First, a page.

On the separate review of the Gambling Commission code, which the shadow Minister mentioned, the commission is consulting—this has come out of Committee —on the changes to its licence conditions and codes of practice in preparation for the new regulatory regime. The consultation closes on 4 December and changes will be implemented in 2014.
The shadow Minister also talked about social gaming in some detail. The Government are aware, of course, of the potential risks posed by gambling-style social gaming, especially to children and young and vulnerable people. We have been working with the Gambling Commission to look at the related evidence around consumer protection and problem gambling. The commission is working with the International Social Games Association to develop a body of evidence to assess the potential impact and risks. In the meantime, the Office of Fair Trading is consulting on principles for consumer protection on online, app-based games. The principles are designed to enhance consumer protection across all online and app-based gaming, including gambling-style games. We continue to monitor developments in the area and I assure the shadow Minister and other members of the Committee that there is absolutely no complacency.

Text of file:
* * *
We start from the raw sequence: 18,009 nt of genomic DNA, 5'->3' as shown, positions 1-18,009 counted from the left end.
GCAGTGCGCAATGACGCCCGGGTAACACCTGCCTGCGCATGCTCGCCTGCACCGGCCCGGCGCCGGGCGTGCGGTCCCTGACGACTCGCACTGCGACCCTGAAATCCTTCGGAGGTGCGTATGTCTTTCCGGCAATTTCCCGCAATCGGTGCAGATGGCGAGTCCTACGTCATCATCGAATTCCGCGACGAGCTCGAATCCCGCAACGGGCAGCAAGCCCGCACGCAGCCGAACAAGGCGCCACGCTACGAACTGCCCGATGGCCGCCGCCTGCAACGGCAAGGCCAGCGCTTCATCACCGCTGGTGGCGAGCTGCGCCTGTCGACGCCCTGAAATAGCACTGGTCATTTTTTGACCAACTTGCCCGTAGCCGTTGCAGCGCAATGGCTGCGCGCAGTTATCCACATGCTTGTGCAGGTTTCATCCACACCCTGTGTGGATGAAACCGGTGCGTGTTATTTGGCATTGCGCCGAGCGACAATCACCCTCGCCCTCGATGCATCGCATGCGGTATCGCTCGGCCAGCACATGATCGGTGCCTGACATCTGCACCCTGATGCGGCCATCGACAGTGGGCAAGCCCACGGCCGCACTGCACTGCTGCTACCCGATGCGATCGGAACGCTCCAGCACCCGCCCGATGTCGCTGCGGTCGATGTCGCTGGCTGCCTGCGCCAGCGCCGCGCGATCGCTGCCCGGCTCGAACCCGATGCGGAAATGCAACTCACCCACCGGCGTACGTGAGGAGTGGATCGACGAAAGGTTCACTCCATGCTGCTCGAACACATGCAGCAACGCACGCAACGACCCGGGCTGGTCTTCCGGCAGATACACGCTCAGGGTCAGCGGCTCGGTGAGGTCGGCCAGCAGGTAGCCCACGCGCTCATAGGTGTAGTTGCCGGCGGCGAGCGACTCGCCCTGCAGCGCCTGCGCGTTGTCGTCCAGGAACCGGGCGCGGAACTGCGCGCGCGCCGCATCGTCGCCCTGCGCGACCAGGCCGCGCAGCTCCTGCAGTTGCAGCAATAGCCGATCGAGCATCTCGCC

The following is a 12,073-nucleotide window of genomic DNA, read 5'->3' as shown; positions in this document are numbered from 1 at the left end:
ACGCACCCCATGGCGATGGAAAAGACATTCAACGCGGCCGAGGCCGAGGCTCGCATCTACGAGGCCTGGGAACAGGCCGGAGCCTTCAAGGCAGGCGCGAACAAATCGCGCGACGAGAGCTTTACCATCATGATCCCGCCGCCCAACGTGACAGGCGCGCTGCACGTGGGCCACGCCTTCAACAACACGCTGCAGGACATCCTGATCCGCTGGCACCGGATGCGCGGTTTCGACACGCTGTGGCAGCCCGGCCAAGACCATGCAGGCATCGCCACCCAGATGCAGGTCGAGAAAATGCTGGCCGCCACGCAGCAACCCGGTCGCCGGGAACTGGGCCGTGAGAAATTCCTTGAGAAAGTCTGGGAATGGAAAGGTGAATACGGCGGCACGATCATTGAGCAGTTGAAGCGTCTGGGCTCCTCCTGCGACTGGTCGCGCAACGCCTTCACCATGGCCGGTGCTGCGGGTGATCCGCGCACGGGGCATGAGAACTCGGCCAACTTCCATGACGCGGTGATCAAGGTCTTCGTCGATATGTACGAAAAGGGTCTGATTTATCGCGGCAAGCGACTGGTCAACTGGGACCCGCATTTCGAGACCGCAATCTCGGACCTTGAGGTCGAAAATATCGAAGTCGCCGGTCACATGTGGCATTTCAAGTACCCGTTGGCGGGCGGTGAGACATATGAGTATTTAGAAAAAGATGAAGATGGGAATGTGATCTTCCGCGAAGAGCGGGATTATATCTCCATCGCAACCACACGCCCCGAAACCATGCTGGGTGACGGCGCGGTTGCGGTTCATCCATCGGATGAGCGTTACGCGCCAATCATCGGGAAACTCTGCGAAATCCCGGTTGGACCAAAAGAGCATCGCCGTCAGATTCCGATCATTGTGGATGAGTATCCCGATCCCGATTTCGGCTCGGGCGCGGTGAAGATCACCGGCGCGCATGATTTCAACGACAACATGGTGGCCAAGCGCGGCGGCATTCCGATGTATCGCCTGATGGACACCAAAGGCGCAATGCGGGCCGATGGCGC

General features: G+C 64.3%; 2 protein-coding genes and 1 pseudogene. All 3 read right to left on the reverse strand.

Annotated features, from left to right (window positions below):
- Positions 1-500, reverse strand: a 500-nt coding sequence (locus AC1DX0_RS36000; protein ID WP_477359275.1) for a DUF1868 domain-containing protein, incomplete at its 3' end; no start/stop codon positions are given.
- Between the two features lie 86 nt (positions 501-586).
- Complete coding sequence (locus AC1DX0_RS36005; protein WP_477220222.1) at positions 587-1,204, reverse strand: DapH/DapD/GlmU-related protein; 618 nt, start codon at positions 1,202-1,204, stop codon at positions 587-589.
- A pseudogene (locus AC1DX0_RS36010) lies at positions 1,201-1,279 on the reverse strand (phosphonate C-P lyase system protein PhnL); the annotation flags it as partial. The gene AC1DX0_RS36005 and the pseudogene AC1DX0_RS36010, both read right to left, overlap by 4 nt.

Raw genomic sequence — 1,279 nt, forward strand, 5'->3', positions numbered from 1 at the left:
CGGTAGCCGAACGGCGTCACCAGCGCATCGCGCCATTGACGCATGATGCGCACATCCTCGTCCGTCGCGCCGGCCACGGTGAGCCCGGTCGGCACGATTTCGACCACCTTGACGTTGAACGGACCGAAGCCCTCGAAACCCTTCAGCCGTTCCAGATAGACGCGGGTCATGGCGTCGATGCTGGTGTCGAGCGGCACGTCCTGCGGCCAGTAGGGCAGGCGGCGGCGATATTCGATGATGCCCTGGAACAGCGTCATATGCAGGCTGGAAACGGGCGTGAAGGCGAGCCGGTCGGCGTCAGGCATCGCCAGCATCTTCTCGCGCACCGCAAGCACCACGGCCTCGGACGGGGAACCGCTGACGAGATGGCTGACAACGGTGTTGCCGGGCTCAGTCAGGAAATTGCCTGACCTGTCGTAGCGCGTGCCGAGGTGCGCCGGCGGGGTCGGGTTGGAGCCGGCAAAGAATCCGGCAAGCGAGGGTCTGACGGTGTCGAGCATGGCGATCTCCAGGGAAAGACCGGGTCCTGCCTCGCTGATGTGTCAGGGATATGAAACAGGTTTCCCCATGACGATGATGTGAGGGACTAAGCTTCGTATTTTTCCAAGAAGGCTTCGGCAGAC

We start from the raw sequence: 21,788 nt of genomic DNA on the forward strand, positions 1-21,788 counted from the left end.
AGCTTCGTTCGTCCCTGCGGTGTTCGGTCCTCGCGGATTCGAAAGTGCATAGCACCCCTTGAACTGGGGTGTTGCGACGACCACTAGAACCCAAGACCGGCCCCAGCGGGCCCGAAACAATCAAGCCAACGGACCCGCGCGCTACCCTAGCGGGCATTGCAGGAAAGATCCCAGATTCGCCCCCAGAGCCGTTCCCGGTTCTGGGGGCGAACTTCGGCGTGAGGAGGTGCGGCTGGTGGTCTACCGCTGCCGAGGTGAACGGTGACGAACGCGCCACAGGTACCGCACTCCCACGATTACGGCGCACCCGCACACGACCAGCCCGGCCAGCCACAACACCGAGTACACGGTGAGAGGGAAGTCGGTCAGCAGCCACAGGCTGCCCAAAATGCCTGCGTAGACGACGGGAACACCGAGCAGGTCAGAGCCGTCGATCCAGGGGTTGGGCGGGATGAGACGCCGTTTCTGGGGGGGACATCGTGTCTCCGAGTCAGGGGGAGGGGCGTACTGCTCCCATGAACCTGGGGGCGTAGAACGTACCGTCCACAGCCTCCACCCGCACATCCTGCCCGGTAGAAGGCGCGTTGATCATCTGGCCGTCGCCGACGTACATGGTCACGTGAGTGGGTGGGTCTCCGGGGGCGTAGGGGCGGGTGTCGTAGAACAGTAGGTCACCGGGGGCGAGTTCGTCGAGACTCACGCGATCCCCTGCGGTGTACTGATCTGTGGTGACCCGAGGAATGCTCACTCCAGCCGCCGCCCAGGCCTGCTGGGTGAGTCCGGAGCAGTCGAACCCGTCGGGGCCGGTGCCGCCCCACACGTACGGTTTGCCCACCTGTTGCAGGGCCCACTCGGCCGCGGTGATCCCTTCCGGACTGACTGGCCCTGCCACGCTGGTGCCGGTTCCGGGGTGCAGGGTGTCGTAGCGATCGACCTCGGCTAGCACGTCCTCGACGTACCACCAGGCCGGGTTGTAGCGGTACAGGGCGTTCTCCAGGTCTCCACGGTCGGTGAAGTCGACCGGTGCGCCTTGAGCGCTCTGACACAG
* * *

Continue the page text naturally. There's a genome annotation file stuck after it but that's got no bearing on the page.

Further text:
I hope that I have made my position on self-exclusion clear. [Interruption.] The shadow Minister is shaking his head, but the industry is committing to self-exclusion. Yes, of course there is more work to be done, but we want the industry to do it, to take the lead and to believe in what it is doing and why it is doing it. We would also like the industry to move very rapidly and as the Minister, perhaps I can encourage it to do so. I want the industry to monitor effectiveness, and I will encourage it to do that as well.